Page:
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For unit tests of a cryptographic utility, I would like to be able to force OpenSSL's cryptographic random number generator (both RAND_bytes and RAND_pseudo_bytes) to return predictable, repeatable byte sequences, so that various ciphertexts are in turn predictable and can be baked into test vectors. (All other key material is under my control.)

I know this totally defeats security. This will only be used for unit tests.

I cannot simply call RAND_seed with a fixed seed before each test, because (it appears) the RNG automatically seeds itself from /dev/urandom whether I want it to or not, and anyway RAND_seed doesn't reset the RNG, it only adds the seed to the entropy pool.

Is there any way to do this? (In extremis, it looks like I could write my own PRNG engine, but I'd like to think there's a simpler option.)

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You don't need a PRNG. You just need a predictable stream of values; even a counter will do. –  Michael Foukarakis Sep 22 '11 at 6:34

2 Answers 2

up vote 5 down vote accepted

You can force the FIPS ANSI X9.31 RNG into a test mode at runtime, but not the SSLeay RNG (the default). If you recompile OpenSSL with -DPREDICT, the default RNG will output a predictable sequence of numbers, but that's not very convenient.

The RAND_pseudo_bytes function generates a predictable series of numbers, meaning it does not add entropy to itself automatically like RAND_bytes. But like you noticed it's only possible to add entropy to the seed, not provide the seed explicitly, so between runs of the program you'll get different numbers. Also not helpful.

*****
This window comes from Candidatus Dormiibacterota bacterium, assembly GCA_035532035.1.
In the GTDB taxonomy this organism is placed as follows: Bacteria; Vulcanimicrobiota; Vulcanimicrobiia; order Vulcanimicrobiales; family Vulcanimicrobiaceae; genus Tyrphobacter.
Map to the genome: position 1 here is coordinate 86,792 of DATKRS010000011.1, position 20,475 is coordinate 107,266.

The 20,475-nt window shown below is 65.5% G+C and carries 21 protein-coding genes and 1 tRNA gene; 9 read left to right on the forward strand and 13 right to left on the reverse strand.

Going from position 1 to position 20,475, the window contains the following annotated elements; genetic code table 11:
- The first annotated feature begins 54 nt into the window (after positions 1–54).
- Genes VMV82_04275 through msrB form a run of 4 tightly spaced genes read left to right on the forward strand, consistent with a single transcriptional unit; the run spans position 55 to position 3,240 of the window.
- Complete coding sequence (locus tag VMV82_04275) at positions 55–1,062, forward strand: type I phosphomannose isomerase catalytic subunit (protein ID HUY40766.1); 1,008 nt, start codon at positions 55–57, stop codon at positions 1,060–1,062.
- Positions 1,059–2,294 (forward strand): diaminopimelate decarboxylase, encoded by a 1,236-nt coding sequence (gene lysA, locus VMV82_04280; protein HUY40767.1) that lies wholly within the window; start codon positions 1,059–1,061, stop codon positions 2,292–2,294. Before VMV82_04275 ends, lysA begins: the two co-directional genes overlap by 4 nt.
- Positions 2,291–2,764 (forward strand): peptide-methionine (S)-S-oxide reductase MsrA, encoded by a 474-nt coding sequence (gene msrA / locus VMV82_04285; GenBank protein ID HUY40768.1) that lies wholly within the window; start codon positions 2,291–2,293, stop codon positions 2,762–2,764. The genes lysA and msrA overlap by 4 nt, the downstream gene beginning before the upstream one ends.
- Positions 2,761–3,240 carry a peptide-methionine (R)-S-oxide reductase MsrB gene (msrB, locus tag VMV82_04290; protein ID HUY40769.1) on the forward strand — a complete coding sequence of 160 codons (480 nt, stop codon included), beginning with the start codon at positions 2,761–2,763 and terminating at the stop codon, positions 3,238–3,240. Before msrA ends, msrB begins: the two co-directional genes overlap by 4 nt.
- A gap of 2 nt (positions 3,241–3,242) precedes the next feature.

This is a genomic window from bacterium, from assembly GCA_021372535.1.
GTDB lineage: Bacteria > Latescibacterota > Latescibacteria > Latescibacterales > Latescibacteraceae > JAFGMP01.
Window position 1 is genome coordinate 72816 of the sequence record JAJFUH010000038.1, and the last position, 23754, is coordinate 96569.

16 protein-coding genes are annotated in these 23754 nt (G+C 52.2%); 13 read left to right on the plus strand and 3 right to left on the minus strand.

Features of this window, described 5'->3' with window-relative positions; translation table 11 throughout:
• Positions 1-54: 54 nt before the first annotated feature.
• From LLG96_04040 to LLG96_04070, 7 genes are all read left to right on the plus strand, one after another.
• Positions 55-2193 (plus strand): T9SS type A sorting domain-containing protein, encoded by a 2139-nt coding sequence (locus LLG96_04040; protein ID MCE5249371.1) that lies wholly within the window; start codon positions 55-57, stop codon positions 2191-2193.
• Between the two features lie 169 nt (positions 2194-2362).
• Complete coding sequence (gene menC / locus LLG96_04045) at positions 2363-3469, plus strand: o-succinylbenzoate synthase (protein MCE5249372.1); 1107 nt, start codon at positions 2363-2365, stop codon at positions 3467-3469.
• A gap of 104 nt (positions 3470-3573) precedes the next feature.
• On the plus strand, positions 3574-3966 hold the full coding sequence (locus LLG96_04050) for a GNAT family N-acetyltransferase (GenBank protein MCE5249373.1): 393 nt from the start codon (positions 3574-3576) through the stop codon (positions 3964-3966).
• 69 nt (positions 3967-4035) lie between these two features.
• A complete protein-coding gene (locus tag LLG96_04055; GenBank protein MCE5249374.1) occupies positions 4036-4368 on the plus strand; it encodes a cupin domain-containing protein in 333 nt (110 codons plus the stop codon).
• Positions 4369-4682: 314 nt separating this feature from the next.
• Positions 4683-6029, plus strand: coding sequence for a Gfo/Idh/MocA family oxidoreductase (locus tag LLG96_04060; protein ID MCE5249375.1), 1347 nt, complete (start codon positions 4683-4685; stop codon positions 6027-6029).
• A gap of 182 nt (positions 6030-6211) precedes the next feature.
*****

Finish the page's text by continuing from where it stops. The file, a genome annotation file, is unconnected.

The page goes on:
But writing your own predictable RNG engine is not difficult. In fact, I'll take you through it by making a rand engine with stdlib's rand() at its core:

#include <cstdio>
#include <cstdlib>
#include <cassert>
#include <openssl/rand.h>

// These don't need to do anything if you don't have anything for them to do.
static void stdlib_rand_cleanup() {}
static void stdlib_rand_add(const void *buf, int num, double add_entropy) {}
static int stdlib_rand_status() { return 1; }

// Seed the RNG.  srand() takes an unsigned int, so we just use the first
// sizeof(unsigned int) bytes in the buffer to seed the RNG.
static void stdlib_rand_seed(const void *buf, int num)
{
        assert(num >= sizeof(unsigned int));
        srand( *((unsigned int *) buf) );
}

// Fill the buffer with random bytes.  For each byte in the buffer, we generate
// a random number and clamp it to the range of a byte, 0-255.
static int stdlib_rand_bytes(unsigned char *buf, int num)
{
        for( int index = 0; index < num; ++index )
        {
                buf[index] = rand() % 256;
        }
        return 1;
}

// Create the table that will link OpenSSL's rand API to our functions.
RAND_METHOD stdlib_rand_meth = {
        stdlib_rand_seed,
        stdlib_rand_bytes,
        stdlib_rand_cleanup,
        stdlib_rand_add,
        stdlib_rand_bytes,
        stdlib_rand_status
};

// This is a public-scope accessor method for our table.
RAND_METHOD *RAND_stdlib() { return &stdlib_rand_meth; }

int main()
{
        // If we're in test mode, tell OpenSSL to use our special RNG.  If we
        // don't call this function, OpenSSL uses the SSLeay RNG.
        int test_mode = 1;